Village of Barrington officials announced today that $48 million in federal Surface Transportation Program (STP) funding has been approved by the federal transportation Metropolitan Planning Organization and Chicago Metropolitan Agency for Planning (CMAP) for a long-awaited grade separation of the Canadian National Railroad at U.S. Route 14 in Barrington near the intersection of Lake Zurich Road.
The $48 million award, which comes from a newly created regional STP fund, provides the necessary funding for the underpass when it is added to the forthcoming state, local, and Canadian National shares that will be expended for the project.
$10 million of the $48 million award will be available immediately to complete Phase II engineering work, final right-of-way acquisitions, and state permitting for the underpass. This phase will begin in January 2020 and continue into 2022. The remaining $38 million of this current award will be spent during the construction phase, which is anticipated to start in late 2022, with substantial completion estimated in 2024.
During the STP regional application review process, the Barrington Route 14 underpass project received the highest score among 68 total projects in the Chicago region. The STP project evaluation was based on project readiness, regional transportation impact, and support of regional planning factors. A significant factor in the project’s high score was the fact that Phase I engineering work had already been completed, and a considerable amount of the needed land acquisition had been achieved in advance of award funding.
The timing of the underpass funding could not be more important, as the Canadian National Railroad announced in early 2019 that it plans to run as many as 9 additional trains per day through Barrington (a 50% increase), once its double-track project between Elgin and Hoffman Estates is approved. This will bring the average number of CN trains running through the Village to 29 per day.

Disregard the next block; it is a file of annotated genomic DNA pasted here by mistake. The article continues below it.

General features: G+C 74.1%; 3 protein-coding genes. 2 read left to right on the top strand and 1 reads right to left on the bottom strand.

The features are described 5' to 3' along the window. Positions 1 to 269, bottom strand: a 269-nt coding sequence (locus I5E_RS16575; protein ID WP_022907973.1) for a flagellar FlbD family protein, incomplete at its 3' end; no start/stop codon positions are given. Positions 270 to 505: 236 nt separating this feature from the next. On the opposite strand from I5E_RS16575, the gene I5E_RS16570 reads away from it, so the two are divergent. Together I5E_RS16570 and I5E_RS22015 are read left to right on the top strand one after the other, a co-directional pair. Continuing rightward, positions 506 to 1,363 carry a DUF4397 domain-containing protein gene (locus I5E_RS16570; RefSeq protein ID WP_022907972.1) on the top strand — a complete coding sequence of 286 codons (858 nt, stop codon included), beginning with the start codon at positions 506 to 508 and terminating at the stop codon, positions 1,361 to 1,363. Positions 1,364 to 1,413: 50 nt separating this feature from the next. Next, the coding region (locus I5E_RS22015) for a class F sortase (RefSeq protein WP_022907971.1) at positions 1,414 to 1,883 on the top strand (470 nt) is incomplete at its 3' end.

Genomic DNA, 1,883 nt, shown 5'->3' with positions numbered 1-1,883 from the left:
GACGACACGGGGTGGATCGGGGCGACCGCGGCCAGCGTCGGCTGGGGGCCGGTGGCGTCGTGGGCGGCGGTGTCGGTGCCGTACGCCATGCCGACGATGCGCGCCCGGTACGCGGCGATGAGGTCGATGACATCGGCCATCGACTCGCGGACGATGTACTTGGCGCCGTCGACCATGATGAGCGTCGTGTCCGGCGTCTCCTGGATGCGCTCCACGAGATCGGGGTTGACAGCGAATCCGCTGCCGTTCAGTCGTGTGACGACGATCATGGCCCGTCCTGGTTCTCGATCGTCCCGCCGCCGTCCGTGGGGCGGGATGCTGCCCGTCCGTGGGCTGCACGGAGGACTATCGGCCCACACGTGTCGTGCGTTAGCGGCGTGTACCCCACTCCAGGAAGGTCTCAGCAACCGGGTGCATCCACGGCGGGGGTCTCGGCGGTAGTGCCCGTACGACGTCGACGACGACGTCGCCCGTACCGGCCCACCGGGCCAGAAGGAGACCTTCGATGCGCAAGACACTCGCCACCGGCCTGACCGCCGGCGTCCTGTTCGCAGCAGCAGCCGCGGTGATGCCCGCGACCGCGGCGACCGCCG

Since Canadian National announced its plan to acquire the EJ&E Railroad in 2007, the Village of Barrington has worked tirelessly to remediate the congestion and safety issues that occur when a CN train obstructs all four Barrington road crossings numerous times per day. With over 80% of Village properties lying on the southeastern side of the CN tracks, the majority of our community cannot access Advocate Good Shepherd Hospital on the northwest side during train delays, a critical life-safety concern that the underpass will alleviate.
“It has been a long and arduous journey to achieve a grade separation at Route 14 in Barrington,” said Village of Barrington President Karen Darch. “It is gratifying to see that our federal, state and regional officials have realized the critical importance of this project from both a transportation and safety standpoint. It brings me great joy to know that in just a few short years, our community will finally have some relief from the congestion, traffic, and public safety issues that have become almost untenable since Canadian National purchased the EJ&E railroad over a decade ago.”
FREQUENTLY ASKED QUESTIONS:
1. How much will the project actually cost?
During Phase I Engineering, the total cost of the project was estimated to be $73.5 million.
2. Do you have all the money you need to build the underpass?
|Funds Obligated 2011-2019 (Phase I Engineering)||$11.0 million*|